Maintenance & Operations (Managing the Physical Plant)

Master Plan Performance

Master plans seem to be the talk of the universe. It is unquestionably one of the most difficult times in higher education. Funding is being cut at the state level, deferred maintenance continues to climb, and it is becoming more difficult each year to find quality people with the necessary skill sets to replace people leaving and or retiring. Add the issues of the need for new classrooms, fundamentals such as technology for improved student engagement, flexible seating for accommodating numerous types of teaching layouts… and what about if there are changes in leadership that might derail, modify, or discontinue the master plan entirely? With all the items accumulating, choosing just one that keeps us all up at night can be a challenge. At a minimum, the master plan must be the driving force to help stay the course. If implemented correctly and judiciously it can help with this, as well as driving the necessary change the campus might just need to take on the changing landscape.

The History of Bowling Green State University (BGSU)

Established in 1910 on 1,500 acres approximately 30 miles south of Toledo, OH, BGSU’s main campus serves roughly 18,000+ students, with just over 6,000 students living on campus in residential and Greek housing. The campus comprises a building inventory of 100+ buildings, many built to last for generations. Many of the buildings—particularly the Traditions buildings, which are some of the first buildings established on campus—had not been renovated in decades and much of the infrastructure was original. Our master plan study developed in 2009-10 revealed that it would take an investment of over $500 million to eliminate BGSU’s deferred maintenance backlog and accommodate any future needs for flexible scheduling and active learning classrooms. Other considerations were increasing classroom utilization, creating the correct size classrooms, and avoiding single-use or departmental-managed classrooms.

We have taken a different approach to address many of the nagging issues such as deferred maintenance, student demographics, and predicting the new needs of students.

BGSU started with a set of bedrock principles that included providing cutting-edge facilities for students and faculty while determining the best way to reach the greatest number of students, particularly in their first and second years, when retention is so critical: 1) Prioritize learning/classroom and instructional space but also carefully improve space utilization. 2) Remove and decommission as many spaces as possible, being mindful of budgets and sustainability values in building systems and infrastructure. 3) Optimize flexibility and utilization of space, understanding that more usable space will result as renovations occur. 4) Promote doing more with less while providing unique spaces and designs that stimulate opportunities for interaction and engagement for the students, faculty, staff, and community.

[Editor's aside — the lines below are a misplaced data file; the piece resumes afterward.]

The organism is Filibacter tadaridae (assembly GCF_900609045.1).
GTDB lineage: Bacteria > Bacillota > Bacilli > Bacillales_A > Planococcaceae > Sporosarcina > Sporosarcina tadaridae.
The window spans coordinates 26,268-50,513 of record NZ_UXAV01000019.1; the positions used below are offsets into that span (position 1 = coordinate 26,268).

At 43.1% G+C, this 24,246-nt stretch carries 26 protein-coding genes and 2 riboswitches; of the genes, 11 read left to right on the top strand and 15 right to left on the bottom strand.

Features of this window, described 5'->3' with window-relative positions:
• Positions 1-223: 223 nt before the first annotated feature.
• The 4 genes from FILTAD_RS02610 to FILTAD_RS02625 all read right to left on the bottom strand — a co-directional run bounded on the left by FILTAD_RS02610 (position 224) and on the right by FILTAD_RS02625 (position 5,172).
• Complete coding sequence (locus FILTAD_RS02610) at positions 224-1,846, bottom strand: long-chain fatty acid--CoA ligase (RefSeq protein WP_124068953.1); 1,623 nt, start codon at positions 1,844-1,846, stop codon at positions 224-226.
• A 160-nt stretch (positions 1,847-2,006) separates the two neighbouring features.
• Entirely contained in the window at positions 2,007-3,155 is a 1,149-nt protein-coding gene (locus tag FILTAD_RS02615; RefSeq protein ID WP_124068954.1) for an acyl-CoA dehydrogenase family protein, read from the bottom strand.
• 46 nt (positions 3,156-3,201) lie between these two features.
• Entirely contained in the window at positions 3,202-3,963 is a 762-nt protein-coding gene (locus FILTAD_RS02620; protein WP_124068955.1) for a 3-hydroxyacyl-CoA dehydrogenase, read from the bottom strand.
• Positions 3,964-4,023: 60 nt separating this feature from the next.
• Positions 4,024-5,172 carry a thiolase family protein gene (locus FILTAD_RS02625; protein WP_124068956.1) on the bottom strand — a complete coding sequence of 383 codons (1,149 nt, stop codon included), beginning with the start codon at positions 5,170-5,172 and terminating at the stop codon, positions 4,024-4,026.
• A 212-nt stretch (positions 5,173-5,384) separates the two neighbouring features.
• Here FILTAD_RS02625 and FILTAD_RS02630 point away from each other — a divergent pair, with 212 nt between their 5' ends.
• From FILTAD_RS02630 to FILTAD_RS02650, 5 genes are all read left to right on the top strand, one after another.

Establish Planning Parameters

As the master plan started to develop we thought it was important to cultivate key planning parameters. These included:

  • Addressing the critical needs of BGSU related to one or more of the STEM areas.
  • Providing upgraded facilities to support one or more signature programs.
  • Achieving our classroom space model objectives by improving utilization and active learning principles with the help of the academic groups.
  • Establishing budgets and fundraising goals by developing toughminded decisions criteria based on financial challenges.

Ultimately, we needed to change the BGSU footprint by downsizing the building inventory based on deferred maintenance costs while updating buildings that we determined to be important to the look of campus related to the footprint and location of the building. In the end we were shrinking the campus’ overall footprint, but in doing so we were increasing the density of the campus core.

Acknowledging that it was going to be impossible to accomplish the full scope of upgrades identified, the master plan targeted six underutilized buildings for demolition. The selections were based primarily on three metrics weighted by their importance to the teaching platform: 1) the number of classrooms in a building, 2) the percentage of the overall classroom inventory, and 3) the facility condition index and campus location. Our planning model decision was to focus on four buildings in the academic core that reached the largest number of students and, in the end, improved retention and promoted increased enrollment.

So, how did we do? Be sure to check for my next article…

This article originally appeared in the September 2018 issue of College Planning & Management.

About the Author

Bruce A. Meyer, Ed.D., is assistant vice president of Campus Operations at Bowling Green State University, Bowling Green, OH, appointed in April 2010. His team currently manages 5,000,000 square feet on a campus with over 20,000 students, faculty and staff.

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